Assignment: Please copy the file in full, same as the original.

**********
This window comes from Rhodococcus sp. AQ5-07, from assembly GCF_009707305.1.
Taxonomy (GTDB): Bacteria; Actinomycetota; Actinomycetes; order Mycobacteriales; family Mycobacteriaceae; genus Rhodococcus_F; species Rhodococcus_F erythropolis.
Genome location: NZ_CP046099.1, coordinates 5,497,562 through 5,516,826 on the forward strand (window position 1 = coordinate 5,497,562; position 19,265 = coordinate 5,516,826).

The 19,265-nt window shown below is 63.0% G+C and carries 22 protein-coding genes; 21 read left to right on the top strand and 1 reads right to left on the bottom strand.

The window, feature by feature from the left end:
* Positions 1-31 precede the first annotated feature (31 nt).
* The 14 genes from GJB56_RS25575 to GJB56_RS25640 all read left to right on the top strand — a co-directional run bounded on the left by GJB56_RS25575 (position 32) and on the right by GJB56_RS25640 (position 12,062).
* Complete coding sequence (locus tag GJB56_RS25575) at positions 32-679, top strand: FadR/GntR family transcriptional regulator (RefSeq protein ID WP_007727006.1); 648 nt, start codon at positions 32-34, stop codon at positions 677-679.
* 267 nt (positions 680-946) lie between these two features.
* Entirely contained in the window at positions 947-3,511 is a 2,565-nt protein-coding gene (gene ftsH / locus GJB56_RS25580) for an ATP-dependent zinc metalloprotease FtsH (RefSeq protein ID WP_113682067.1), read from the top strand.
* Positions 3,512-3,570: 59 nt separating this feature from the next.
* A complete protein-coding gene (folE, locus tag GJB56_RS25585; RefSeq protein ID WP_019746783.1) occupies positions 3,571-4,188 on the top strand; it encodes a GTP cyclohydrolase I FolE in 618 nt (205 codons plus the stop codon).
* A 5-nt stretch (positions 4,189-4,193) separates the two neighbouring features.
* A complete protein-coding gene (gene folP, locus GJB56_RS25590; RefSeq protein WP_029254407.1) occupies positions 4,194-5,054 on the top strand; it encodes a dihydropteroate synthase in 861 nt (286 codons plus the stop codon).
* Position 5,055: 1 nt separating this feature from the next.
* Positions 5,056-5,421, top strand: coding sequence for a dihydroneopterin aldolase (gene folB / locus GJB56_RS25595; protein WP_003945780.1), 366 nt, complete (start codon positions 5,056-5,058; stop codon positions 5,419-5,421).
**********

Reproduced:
This window comes from Rhodococcus sp. AQ5-07, from assembly GCF_009707305.1.
Taxonomy (GTDB): Bacteria; Actinomycetota; Actinomycetes; order Mycobacteriales; family Mycobacteriaceae; genus Rhodococcus_F; species Rhodococcus_F erythropolis.
Genome location: NZ_CP046099.1, coordinates 5,497,562 through 5,516,826 on the forward strand (window position 1 = coordinate 5,497,562; position 19,265 = coordinate 5,516,826).

The 19,265-nt window shown below is 63.0% G+C and carries 22 protein-coding genes; 21 read left to right on the top strand and 1 reads right to left on the bottom strand.

The window, feature by feature from the left end:
* Positions 1-31 precede the first annotated feature (31 nt).
* The 14 genes from GJB56_RS25575 to GJB56_RS25640 all read left to right on the top strand — a co-directional run bounded on the left by GJB56_RS25575 (position 32) and on the right by GJB56_RS25640 (position 12,062).
* Complete coding sequence (locus tag GJB56_RS25575) at positions 32-679, top strand: FadR/GntR family transcriptional regulator (RefSeq protein ID WP_007727006.1); 648 nt, start codon at positions 32-34, stop codon at positions 677-679.
* 267 nt (positions 680-946) lie between these two features.
* Entirely contained in the window at positions 947-3,511 is a 2,565-nt protein-coding gene (gene ftsH / locus GJB56_RS25580) for an ATP-dependent zinc metalloprotease FtsH (RefSeq protein ID WP_113682067.1), read from the top strand.
* Positions 3,512-3,570: 59 nt separating this feature from the next.
* A complete protein-coding gene (folE, locus tag GJB56_RS25585; RefSeq protein ID WP_019746783.1) occupies positions 3,571-4,188 on the top strand; it encodes a GTP cyclohydrolase I FolE in 618 nt (205 codons plus the stop codon).
* A 5-nt stretch (positions 4,189-4,193) separates the two neighbouring features.
* A complete protein-coding gene (gene folP, locus GJB56_RS25590; RefSeq protein WP_029254407.1) occupies positions 4,194-5,054 on the top strand; it encodes a dihydropteroate synthase in 861 nt (286 codons plus the stop codon).
* Position 5,055: 1 nt separating this feature from the next.
* Positions 5,056-5,421, top strand: coding sequence for a dihydroneopterin aldolase (gene folB / locus GJB56_RS25595; protein WP_003945780.1), 366 nt, complete (start codon positions 5,056-5,058; stop codon positions 5,419-5,421).